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Research Achievements in Paleontology Published on Science with the Participation of the Sino-British College

February 17, 2023 | By SBC:An Yi | Copyedited by William, Zhang Liu

10th February 2023, a major study titled “Expanded geographic distribution and dietary strategies of the earliest Oldowan hominins and Paranthropus” was published on the journal Science with the participation of the Sino-British College, USST. Professor Laura Bishop, Former Principal of SBC made significant contribution to this research as the fifth author during her contribution at the College.
Scientists have unearthed fossil sites near Lake Victoria in Southern Kenya and expand this distribution by over 1300 kilometers. The fossils are the oldest discovered “pebble tools”, also known as Oldowan tools, by some 3,000,000 years, used to process plant and animal materials. There’s even direct evidence that the tools were used to butcher hippo and bovine carcasses, the earliest evidence of this behaviour. Alongside were found the oldest known fossils of Paranthropus, a human ancestor species from the early Pleistocene period. The evidence directly associates Paranthropus with the tools, and this challenges the more traditional narrative that Oldowan technology appeared with the arrival of early Homo, who were our direct ancestors.
The excavations behind this study offer a snapshot of the world humans’ ancestors inhabited and help illustrate the ways that stone technology allowed these early hominins to adapt to different environments and, ultimately, give rise to the human species.
The research was led by the Smithsonian’s National Museum of Natural History and Queens College, City University New York, and involved six scientists with links to Liverpool John Moores University as well as researchers from the National Museums of Kenya, and institutions in the USA, France, Italy and China.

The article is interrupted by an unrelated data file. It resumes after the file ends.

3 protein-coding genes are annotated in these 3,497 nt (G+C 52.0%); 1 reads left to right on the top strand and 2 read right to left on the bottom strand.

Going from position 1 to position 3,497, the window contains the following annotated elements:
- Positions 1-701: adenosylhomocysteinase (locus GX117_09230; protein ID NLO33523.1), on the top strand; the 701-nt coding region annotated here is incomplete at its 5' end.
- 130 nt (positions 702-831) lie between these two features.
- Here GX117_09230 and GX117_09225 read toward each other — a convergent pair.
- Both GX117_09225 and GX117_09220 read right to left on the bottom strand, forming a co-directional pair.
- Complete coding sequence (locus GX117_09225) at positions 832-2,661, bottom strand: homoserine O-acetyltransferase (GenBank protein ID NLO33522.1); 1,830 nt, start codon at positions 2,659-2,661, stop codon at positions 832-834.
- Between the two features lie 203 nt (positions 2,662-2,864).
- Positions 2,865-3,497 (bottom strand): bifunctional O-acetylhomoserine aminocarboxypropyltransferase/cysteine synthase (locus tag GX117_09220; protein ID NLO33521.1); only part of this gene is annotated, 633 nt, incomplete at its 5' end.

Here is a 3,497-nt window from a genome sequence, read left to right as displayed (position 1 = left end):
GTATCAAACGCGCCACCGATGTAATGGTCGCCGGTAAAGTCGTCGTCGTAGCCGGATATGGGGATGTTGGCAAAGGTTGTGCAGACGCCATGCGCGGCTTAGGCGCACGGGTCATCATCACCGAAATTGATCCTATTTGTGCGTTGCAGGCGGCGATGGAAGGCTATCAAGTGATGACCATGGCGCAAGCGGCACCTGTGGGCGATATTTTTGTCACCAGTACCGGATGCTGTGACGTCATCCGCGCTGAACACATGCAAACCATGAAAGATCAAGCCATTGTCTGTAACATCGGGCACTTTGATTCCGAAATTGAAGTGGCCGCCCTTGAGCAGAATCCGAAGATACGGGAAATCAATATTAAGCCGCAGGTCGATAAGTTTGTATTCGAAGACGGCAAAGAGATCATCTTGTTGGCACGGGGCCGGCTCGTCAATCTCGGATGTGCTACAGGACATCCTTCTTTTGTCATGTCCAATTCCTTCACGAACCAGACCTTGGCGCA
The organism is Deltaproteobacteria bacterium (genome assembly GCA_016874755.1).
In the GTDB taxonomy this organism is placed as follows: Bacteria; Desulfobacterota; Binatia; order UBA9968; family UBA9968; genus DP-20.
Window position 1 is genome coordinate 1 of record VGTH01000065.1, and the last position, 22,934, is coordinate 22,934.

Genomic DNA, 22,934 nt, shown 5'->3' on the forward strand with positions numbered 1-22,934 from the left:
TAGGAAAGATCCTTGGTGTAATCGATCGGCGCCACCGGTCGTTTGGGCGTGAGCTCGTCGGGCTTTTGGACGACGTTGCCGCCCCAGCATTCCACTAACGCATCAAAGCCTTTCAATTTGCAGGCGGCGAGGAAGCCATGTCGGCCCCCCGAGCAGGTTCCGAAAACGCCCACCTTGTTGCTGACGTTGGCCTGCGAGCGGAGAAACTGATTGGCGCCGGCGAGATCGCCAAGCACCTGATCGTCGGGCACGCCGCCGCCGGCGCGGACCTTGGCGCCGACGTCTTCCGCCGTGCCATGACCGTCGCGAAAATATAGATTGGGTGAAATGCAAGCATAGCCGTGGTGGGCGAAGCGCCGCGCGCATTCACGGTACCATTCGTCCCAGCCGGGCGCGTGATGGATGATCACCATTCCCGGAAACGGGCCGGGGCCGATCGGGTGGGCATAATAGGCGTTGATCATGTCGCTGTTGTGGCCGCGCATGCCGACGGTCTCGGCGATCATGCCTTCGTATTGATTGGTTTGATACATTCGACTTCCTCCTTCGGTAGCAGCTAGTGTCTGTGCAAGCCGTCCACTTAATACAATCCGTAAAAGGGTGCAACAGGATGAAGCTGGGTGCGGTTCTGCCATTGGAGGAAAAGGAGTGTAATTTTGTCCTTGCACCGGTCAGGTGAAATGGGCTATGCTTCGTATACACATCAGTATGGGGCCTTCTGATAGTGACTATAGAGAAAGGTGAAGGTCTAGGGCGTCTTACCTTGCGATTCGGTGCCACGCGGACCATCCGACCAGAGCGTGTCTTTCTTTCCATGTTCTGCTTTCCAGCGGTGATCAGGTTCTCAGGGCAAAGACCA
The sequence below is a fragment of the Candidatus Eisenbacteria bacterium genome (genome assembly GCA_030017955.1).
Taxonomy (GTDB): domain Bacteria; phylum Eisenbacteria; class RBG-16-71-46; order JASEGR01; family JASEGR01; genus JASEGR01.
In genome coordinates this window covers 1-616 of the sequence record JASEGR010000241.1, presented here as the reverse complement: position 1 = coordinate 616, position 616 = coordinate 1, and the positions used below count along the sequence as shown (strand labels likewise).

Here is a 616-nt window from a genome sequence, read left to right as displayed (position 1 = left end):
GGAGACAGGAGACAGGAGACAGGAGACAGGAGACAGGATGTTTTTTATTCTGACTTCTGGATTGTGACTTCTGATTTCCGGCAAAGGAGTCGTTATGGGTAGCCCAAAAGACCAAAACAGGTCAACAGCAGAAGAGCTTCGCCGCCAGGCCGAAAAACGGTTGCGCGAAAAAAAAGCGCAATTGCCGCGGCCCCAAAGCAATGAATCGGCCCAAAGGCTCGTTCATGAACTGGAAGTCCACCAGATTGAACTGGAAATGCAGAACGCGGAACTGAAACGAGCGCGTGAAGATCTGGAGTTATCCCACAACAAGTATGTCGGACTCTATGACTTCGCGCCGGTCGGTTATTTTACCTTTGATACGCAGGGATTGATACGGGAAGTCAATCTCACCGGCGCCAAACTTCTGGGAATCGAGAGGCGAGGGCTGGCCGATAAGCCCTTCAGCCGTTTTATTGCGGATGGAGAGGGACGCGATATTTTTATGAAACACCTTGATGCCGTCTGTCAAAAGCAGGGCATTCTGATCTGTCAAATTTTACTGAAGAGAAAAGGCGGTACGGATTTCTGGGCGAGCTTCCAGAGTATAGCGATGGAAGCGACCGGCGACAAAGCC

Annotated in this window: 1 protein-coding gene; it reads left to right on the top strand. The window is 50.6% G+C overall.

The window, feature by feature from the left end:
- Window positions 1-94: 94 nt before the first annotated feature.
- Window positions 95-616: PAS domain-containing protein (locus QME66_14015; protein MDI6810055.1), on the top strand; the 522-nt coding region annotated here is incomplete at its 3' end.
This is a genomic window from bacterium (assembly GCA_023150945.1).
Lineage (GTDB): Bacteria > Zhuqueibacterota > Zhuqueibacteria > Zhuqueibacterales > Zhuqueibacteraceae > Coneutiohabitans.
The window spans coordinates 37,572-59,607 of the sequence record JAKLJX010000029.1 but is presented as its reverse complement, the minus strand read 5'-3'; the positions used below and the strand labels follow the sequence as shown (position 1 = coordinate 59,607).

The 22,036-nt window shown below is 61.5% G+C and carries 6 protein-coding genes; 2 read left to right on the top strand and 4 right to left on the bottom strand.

Professor Laura Bishop, of the Research Centre in Evolutionary Anthropology and Paleoecology at Liverpool John Moores University, UK, said: “This is an amazing find and shows the story of human evolution and behaviour is full of surprises.” “Though multiple lines of evidence suggest the artefacts are likely to be about 2.9 million years old, the artefacts can be more conservatively dated to between 2.6 and 3 million years old.” said lead study author Thomas Plummer of Queens College, research associate in the scientific team of the Smithsonian’s Human Origins Program.
Professor Laura Bishop has devoted herself to anthropology for many years. She participated in several field investigations in East African and South African and did research in the U.S, Europe, etc. She made positive contribution to SBC development as Principal of the College by promoting international cooperation and stressing research activities of the teaching staff from September 2018 to December 2021.

Laura Bishop (LJMU) with Nyayanga Paranthropus molar

the paper published on Science

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